Somerset Historic Houses

Barrington CourtIn Barrington, 3 miles north-east of Ilminster, off B3168 Moated 16th century mansion, with a Gothic style with French Renaissance influence. The builder is either Henry, 2nd Lord Daubeney or William Clifton. The Daubeney family were members of the Tudor court. In 1552 the 2nd Lord sold it to William Clifton then passing through several hands until acquired in 1623 by the Strode family who lived here for 150 years. Falling into disrepair, in 1907 the property was purchased by the National Trust and leased to Colonel A.A. Lyle in 1920 when it was restored and refurbished. The formal garden includes a kitchen garden. more information
Coleridge CottageAt Nether Stowey, 8 miles west of Bridgwater, on A39 In December 1796 the young Samuel Taylor Coleridge moved into this cottage with his wife Sara and their infant son David Hartley. The cottage was much smaller then, with a thatched rather than tiled roof. They lived here for three years and here Coleridge wrote some of his finest poems. In 1797 William Wordsworth and his sister Dorothy came to live at Alfoxden. In the 19th century the cottage was altered and only four rooms remain that existed in Coleridge's day. Mementos of the poet are displayed. more information
Forde Abbey4 miles south-east of Chard, off B3167 Founded by Cistercian monks almost 900 years ago, the monks remained at the Abbey until Henry VIII's Dissolution of the Monasteries in 1539. The building stood empty for a hundred years until it became a family residence. The medieval building was modified in the 17th century in an attempt to transform it into an Italian palazzo. Little has changed since 1700 and it is still a family home. Set in beautiful Dorset countryside. The mellow stonework blends in well with the surrounding gardens. 30 acres with five lakes, a bog garden, herbaceous borders, an arboretum, splendid trees and shrubs. more information
Lytes Cary Manor2.5 miles south-east of Somerton at Kingsdon, off A303 Built by the Lyte family who owned the property for 500 years from the 13th to the 18th century. Features includes a chapel, a Tudor Great Hall, the Great Chamber of 1533, and the Great Parlour. John Lyte's son Henry was a horticulturist who created a botanic garden here, in 1578 he published his 'Niewe Herball'. Sold in 1748 the building fell into disrepair, but was rescued in 1907 by Sir Walter Jenner who refurnished the manor house, he died in 1948 leaving the house to the National Trust. more information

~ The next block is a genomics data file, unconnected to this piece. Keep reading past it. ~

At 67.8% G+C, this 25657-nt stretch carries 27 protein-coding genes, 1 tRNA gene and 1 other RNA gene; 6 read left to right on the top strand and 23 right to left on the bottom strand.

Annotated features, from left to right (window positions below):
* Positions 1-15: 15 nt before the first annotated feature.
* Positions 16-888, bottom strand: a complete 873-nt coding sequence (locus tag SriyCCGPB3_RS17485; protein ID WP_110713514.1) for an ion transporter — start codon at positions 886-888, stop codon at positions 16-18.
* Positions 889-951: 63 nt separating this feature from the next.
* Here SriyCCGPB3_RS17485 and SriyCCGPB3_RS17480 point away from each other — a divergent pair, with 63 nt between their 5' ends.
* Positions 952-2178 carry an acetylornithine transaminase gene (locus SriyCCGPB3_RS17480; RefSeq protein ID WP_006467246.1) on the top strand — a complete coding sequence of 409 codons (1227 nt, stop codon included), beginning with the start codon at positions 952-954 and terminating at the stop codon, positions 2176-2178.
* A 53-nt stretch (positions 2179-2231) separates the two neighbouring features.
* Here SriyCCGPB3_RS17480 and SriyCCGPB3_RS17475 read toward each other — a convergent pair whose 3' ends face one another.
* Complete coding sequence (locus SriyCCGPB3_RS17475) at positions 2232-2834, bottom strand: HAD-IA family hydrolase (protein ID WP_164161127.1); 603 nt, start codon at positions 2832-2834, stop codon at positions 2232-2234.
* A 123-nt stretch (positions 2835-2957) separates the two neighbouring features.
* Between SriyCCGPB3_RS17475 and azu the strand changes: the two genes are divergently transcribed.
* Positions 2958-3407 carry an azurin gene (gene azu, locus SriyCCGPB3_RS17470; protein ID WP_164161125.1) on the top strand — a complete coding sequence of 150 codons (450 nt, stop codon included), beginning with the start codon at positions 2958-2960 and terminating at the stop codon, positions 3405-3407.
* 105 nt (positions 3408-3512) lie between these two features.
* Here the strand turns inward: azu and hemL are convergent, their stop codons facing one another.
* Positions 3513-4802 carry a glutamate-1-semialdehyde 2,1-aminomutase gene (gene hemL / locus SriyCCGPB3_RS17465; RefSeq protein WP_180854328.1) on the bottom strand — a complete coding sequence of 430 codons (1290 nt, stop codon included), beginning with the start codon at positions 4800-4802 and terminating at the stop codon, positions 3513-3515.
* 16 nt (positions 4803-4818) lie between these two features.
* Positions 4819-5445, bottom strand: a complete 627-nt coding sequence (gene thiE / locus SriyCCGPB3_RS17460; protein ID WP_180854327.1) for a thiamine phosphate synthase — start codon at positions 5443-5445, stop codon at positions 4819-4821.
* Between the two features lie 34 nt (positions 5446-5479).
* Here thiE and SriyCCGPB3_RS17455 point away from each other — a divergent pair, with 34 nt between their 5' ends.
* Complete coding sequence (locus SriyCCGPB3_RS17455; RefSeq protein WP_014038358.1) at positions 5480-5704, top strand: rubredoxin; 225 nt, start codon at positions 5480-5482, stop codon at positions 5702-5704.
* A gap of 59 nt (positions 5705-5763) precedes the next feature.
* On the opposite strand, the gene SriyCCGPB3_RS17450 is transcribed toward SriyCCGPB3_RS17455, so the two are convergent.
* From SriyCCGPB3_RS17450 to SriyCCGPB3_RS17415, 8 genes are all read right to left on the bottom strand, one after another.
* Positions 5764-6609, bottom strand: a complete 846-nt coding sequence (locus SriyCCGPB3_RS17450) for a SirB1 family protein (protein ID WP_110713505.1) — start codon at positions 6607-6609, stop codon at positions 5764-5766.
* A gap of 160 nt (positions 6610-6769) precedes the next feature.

Montacute House4 miles west of Yeovil, off A3088 An Elizabethan mansion and one of the best preserved in Britain. Built at the end of the 16th century for Sir Edward Phelip, it was constructed of Ham Hill stone. The interior is impressive with many Renaissance features, the Long Gallery measures 172 feet. Almost demolished in 1931, it passed to the National Trust. Collection of 17th and 18th century furniture and tapestries. The National Portrait Gallery has provided a loan of paintings from the Elizabethan and Jacobean period in the Long Gallery and adjoining rooms. The garden is formal with a landscaped park. more information
SelworthyOn the Holnicote Estate, on A39 between Minehead and Porlock The village of Selworthy is in the heart of the Holnicote estate on the northern fringes of Exmoor. The 12,443 acres is the National Trust's main property on Exmoor. Selworthy was rebuilt in 1828 by Sir Thomas Acland of Killerton who designed the 'model' village, laid out around a long green and climbs up hill to the 15th century All Saints church. One cottage is a National Trust information centre. more information
Treasurer's HouseIn village of Martock, 1 mile north-west of A303 between Ilminster and Ilchester A late-medieval building The oldest part of the house is the solar or great chamber built in the 13th century, it also has a great hall which was completed in 1293, 15th century kitchen and parlour The above average accommodation at the Treasurer's occasional country residence was in keeping with the status of a high official of the Church. It became a vicarage until the middle of the 19th century when it passed into private hands. Refurbished by the National Trust. more information